When you go hiking along the wonderful Tim Tam Reservoirs in Hong Kong, you easily figure out the importance of water supply issues. This extraordinary group of four basins which strech above Stanley date from the Victorian era and include a set of impressive dams and bridges. The original construction date of the upper dam is 1889 whereas the lower reservoir was only inaugurated in 1918 by Sir Henry May (1860-1922), the governor of Hong Kong. Tim Tam became the largest water tank on the Hong Kong Island, supplying the needs of the expanding city of Victoria at the end of the 19th century.
When the British took possession of Hong Kong in 1841, the question of the access to water was immediately raised. The very name of Hong Kong, the "fragrant harbour", is connected with the presence of a waterfall near Pokfulam, which allowed a luxurious nature to grow there. This was indeed in Pokfulam that the famous Bauhinia, the flower on the Hong Kong flag, was discovered, at a time where most of the hills and mountains around were composed of bare rocks. Another explanation of the origin of Hong Kong's name comes with the village which became Aberdeen which dealt with joss sticks trade. This is precisely in Pokfulam that the first reservoir was constructed in 1863 to retain fresh water. When the New Territories were added to the colony in 1898, new rivers could be used for fresh water consumption, stabilzing the situation for a short period.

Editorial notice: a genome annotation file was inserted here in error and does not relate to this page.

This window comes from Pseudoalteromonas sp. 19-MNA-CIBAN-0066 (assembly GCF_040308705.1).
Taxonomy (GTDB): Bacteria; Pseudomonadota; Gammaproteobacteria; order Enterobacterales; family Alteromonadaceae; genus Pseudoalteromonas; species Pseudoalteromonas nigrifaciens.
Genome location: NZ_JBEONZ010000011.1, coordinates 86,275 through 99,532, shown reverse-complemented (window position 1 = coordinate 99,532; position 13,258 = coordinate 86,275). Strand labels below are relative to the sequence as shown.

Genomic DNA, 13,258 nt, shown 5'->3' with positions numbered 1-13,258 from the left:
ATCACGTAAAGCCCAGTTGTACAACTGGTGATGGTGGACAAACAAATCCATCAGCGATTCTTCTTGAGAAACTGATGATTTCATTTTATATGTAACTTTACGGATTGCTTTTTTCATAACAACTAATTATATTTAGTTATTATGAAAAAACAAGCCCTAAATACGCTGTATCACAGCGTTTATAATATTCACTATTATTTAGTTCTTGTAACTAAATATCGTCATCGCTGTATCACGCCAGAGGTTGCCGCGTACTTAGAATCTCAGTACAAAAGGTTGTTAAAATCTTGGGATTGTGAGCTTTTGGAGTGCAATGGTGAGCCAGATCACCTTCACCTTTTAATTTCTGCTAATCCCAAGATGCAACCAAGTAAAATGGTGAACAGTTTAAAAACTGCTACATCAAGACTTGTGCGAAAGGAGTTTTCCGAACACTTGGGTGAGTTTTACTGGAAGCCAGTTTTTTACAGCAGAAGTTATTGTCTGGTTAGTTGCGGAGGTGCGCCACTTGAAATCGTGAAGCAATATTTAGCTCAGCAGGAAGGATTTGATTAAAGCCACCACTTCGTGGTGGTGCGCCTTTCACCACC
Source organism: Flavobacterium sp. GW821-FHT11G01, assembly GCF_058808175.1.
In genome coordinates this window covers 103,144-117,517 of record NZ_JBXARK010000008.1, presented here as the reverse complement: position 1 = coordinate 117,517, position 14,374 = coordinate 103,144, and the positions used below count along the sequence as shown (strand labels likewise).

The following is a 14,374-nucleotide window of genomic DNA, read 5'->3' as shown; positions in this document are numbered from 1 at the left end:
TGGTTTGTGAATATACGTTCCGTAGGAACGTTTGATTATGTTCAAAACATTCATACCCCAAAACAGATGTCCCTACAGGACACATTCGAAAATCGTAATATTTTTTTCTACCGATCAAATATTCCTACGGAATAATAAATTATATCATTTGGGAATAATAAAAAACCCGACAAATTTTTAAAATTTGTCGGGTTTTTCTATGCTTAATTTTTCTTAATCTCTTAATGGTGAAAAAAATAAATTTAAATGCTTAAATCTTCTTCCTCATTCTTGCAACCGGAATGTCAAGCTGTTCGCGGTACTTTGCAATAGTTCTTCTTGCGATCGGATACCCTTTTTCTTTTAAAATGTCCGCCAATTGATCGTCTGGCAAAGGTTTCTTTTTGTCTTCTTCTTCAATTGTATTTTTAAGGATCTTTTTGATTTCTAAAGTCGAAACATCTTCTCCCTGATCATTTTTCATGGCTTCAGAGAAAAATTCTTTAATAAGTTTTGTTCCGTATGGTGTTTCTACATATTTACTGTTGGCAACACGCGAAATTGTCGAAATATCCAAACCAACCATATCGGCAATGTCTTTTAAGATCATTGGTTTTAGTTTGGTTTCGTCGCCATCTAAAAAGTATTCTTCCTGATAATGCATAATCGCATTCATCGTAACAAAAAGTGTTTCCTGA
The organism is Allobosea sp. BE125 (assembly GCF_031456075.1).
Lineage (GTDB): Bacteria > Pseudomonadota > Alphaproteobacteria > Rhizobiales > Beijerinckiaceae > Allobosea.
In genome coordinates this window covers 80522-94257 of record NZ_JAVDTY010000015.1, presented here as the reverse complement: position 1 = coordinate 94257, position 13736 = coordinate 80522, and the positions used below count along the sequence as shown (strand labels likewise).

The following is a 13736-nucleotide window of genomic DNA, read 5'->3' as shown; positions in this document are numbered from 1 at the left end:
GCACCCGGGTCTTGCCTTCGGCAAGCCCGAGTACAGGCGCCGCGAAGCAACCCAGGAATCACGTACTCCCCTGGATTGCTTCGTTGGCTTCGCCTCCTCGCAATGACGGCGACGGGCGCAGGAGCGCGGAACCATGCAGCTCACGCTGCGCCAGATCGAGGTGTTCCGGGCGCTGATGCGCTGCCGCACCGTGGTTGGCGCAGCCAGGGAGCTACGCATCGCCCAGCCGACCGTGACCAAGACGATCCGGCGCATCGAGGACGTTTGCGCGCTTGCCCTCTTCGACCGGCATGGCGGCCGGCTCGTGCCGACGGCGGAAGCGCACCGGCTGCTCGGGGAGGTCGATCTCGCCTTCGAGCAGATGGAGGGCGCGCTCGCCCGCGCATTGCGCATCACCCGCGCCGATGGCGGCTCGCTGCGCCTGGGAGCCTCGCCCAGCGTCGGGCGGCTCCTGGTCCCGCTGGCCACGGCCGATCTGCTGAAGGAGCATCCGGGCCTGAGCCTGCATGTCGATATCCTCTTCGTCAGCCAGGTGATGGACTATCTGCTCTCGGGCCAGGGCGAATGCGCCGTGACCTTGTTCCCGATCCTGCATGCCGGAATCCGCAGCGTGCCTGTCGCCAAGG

The dry years
Even if two periods of drought occured in years 1902 and 1929, the most critical problems came when flows of refugees from China surged into the colony after 1950. In his memoirs, which take place between 1952 and 1964, Martin Booth remembers the water rationning happining almost every summer, with strong images of filling bath tubs or whatever available recipient when the taps were eventually working. During droughts, people used to drive down to beaches such as Repulse Bay or Shek O not only to cool down in the evening but also to wash themselves. These were the times of mid-week "sweat 'n swim days", when offices would close early to enable employees to reach the beach before sunset.
The peak of hardships was reached when the June 1963 to June 1964 drought led Hong Kong authorities to limitate the water distribution to four hours in every fourth day in some of the city districts! In addition to this already dramatic situation, many squatter villages that scattered the hills of Hong Kong in those years had simply no access to running water. For this reason, they had to queue for hours in front of public taps when water delivery was announced. In some of Kowloon cheap highrises, the water pressure was so weak that the upper levels pipes stayed dry during the whole summer. The memories of long lines of empty buckets under the burning sun have become part of the city history and still vivid for many hongkongers. Hopefully this episode ended with the burst of typhoon Ruby which brought sudden and heavy rainfalls but still the last water rationning occured in 1982 with a 16 hours a day basis for distribution.